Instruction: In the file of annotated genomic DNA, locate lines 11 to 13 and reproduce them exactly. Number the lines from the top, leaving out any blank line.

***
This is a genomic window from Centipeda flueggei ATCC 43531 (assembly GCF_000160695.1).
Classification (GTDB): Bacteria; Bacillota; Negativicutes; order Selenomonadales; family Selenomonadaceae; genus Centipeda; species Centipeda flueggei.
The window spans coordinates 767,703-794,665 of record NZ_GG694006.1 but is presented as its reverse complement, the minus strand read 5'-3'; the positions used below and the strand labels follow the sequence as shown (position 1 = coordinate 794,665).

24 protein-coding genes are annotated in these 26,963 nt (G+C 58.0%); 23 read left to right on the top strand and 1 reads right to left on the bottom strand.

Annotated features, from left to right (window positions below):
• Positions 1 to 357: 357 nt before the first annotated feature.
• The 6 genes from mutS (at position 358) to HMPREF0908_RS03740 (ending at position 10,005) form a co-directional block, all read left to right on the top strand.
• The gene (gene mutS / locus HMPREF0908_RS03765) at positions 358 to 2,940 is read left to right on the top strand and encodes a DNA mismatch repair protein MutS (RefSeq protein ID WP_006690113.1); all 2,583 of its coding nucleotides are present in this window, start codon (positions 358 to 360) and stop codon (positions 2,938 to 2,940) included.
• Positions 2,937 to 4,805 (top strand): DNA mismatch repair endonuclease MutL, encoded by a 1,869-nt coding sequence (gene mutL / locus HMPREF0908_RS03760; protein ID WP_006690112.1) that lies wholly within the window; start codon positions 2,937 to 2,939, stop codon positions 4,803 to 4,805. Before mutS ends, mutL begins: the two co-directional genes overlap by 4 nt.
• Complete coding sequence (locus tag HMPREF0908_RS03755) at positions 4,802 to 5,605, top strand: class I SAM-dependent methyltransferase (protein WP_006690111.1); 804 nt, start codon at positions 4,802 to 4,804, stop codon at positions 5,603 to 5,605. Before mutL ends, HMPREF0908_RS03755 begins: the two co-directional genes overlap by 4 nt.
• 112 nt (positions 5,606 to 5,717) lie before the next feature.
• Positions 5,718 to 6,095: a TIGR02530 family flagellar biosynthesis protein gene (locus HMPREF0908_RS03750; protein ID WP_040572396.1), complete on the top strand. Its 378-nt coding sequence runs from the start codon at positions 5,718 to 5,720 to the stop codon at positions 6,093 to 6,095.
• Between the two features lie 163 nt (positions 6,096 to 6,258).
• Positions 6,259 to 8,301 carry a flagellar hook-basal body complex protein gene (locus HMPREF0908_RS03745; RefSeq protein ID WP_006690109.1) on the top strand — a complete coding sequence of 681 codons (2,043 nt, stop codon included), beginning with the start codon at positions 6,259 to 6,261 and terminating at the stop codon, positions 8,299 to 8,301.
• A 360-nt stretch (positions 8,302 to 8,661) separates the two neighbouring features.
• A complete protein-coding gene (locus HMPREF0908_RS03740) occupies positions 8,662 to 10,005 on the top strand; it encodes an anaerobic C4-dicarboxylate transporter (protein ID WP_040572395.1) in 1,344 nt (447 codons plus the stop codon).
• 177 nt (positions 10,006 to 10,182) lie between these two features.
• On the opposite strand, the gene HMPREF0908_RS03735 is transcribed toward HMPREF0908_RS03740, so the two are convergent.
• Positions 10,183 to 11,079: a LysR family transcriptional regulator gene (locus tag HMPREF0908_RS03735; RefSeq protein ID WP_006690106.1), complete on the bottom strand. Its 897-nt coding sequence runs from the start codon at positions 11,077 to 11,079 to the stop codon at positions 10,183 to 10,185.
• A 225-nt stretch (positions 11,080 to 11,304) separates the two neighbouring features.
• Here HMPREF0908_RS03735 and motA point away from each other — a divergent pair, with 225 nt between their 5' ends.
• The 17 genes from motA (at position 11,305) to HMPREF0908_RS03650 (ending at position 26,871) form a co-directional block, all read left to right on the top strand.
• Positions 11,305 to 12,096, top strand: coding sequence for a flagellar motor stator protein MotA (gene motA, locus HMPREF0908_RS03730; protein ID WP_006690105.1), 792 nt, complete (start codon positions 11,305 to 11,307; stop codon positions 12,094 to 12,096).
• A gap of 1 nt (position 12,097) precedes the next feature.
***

• 112 nt (positions 5,606 to 5,717) lie before the next feature.
• Positions 5,718 to 6,095: a TIGR02530 family flagellar biosynthesis protein gene (locus HMPREF0908_RS03750; protein ID WP_040572396.1), complete on the top strand. Its 378-nt coding sequence runs from the start codon at positions 5,718 to 5,720 to the stop codon at positions 6,093 to 6,095.
• Between the two features lie 163 nt (positions 6,096 to 6,258).